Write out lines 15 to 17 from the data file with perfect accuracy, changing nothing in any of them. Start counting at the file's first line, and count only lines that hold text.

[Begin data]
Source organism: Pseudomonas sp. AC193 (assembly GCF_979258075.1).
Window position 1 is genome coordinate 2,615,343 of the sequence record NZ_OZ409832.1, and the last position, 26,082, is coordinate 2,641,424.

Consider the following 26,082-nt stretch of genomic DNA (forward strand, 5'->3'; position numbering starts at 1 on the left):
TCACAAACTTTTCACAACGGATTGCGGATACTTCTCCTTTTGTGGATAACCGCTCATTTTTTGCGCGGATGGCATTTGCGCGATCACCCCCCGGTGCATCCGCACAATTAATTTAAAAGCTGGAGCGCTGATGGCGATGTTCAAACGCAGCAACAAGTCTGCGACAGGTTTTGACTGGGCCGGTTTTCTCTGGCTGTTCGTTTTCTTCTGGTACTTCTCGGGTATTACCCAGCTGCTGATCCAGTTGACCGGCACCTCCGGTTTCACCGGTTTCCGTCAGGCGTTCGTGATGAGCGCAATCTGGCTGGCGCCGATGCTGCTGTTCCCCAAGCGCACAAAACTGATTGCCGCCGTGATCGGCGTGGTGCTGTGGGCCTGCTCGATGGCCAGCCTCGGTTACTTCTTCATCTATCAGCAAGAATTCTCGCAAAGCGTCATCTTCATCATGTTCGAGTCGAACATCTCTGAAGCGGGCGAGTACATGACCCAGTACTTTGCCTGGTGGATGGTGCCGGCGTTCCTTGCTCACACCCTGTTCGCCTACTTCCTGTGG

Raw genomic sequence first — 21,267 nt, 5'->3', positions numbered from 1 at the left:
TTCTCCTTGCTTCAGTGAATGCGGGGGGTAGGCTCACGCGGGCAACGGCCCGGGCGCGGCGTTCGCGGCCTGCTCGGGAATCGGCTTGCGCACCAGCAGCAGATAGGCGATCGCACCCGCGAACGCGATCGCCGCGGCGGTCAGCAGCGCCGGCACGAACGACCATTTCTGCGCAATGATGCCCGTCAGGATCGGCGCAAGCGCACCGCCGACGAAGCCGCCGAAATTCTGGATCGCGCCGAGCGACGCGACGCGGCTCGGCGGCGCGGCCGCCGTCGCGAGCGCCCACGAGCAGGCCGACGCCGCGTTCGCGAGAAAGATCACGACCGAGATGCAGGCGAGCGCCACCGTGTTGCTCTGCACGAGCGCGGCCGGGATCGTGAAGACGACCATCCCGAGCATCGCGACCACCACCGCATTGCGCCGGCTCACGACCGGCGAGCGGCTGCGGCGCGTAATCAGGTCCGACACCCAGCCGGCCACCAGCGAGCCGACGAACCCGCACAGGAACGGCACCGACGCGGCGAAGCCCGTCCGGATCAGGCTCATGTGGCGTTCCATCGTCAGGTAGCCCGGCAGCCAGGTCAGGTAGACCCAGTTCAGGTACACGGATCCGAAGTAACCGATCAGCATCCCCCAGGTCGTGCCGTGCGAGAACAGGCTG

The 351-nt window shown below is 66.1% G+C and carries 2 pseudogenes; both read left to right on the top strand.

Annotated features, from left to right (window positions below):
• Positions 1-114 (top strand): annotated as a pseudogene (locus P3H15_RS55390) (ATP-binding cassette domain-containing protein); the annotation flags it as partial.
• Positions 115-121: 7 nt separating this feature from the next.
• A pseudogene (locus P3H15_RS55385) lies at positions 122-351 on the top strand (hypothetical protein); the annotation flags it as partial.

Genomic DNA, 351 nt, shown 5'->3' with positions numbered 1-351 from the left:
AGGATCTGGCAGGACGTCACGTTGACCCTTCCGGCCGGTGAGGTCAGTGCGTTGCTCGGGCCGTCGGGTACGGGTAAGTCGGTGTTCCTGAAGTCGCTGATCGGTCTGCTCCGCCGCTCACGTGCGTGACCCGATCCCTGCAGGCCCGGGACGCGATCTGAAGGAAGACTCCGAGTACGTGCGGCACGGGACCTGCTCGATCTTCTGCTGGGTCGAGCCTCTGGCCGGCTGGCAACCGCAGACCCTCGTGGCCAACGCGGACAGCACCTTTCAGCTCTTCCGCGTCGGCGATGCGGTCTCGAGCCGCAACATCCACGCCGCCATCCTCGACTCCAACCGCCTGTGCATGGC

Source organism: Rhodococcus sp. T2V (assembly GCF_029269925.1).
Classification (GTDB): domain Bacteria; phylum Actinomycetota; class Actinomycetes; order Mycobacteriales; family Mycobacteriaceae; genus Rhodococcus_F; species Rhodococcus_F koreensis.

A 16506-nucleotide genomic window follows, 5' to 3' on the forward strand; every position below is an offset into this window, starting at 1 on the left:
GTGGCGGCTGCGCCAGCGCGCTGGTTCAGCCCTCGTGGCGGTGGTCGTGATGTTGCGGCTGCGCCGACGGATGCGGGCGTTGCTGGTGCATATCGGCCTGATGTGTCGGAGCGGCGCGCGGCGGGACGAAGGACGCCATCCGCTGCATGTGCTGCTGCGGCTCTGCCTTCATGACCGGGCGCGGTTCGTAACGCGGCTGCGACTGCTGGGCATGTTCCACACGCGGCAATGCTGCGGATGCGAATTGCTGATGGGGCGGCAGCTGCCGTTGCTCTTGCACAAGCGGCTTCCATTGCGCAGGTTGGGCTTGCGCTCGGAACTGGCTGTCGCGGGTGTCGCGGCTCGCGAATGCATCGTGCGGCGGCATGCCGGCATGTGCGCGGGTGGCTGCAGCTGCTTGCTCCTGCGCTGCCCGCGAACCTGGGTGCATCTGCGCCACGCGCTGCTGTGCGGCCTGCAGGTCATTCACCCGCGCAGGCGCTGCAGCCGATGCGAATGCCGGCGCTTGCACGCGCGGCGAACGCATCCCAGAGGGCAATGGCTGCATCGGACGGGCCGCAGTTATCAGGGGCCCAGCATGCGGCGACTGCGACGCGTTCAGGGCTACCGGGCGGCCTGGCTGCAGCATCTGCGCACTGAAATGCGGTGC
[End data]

Classification (GTDB): domain Bacteria; phylum Actinomycetota; class Actinomycetes; order Mycobacteriales; family Mycobacteriaceae; genus Rhodococcus_F; species Rhodococcus_F koreensis.

A 16506-nucleotide genomic window follows, 5' to 3' on the forward strand; every position below is an offset into this window, starting at 1 on the left:
GTGGCGGCTGCGCCAGCGCGCTGGTTCAGCCCTCGTGGCGGTGGTCGTGATGTTGCGGCTGCGCCGACGGATGCGGGCGTTGCTGGTGCATATCGGCCTGATGTGTCGGAGCGGCGCGCGGCGGGACGAAGGACGCCATCCGCTGCATGTGCTGCTGCGGCTCTGCCTTCATGACCGGGCGCGGTTCGTAACGCGGCTGCGACTGCTGGGCATGTTCCACACGCGGCAATGCTGCGGATGCGAATTGCTGATGGGGCGGCAGCTGCCGTTGCTCTTGCACAAGCGGCTTCCATTGCGCAGGTTGGGCTTGCGCTCGGAACTGGCTGTCGCGGGTGTCGCGGCTCGCGAATGCATCGTGCGGCGGCATGCCGGCATGTGCGCGGGTGGCTGCAGCTGCTTGCTCCTGCGCTGCCCGCGAACCTGGGTGCATCTGCGCCACGCGCTGCTGTGCGGCCTGCAGGTCATTCACCCGCGCAGGCGCTGCAGCCGATGCGAATGCCGGCGCTTGCACGCGCGGCGAACGCATCCCAGAGGGCAATGGCTGCATCGGACGGGCCGCAGTTATCAGGGGCCCAGCATGCGGCGACTGCGACGCGTTCAGGGCTACCGGGCGGCCTGGCTGCAGCATCTGCGCACTGAAATGCGGTGC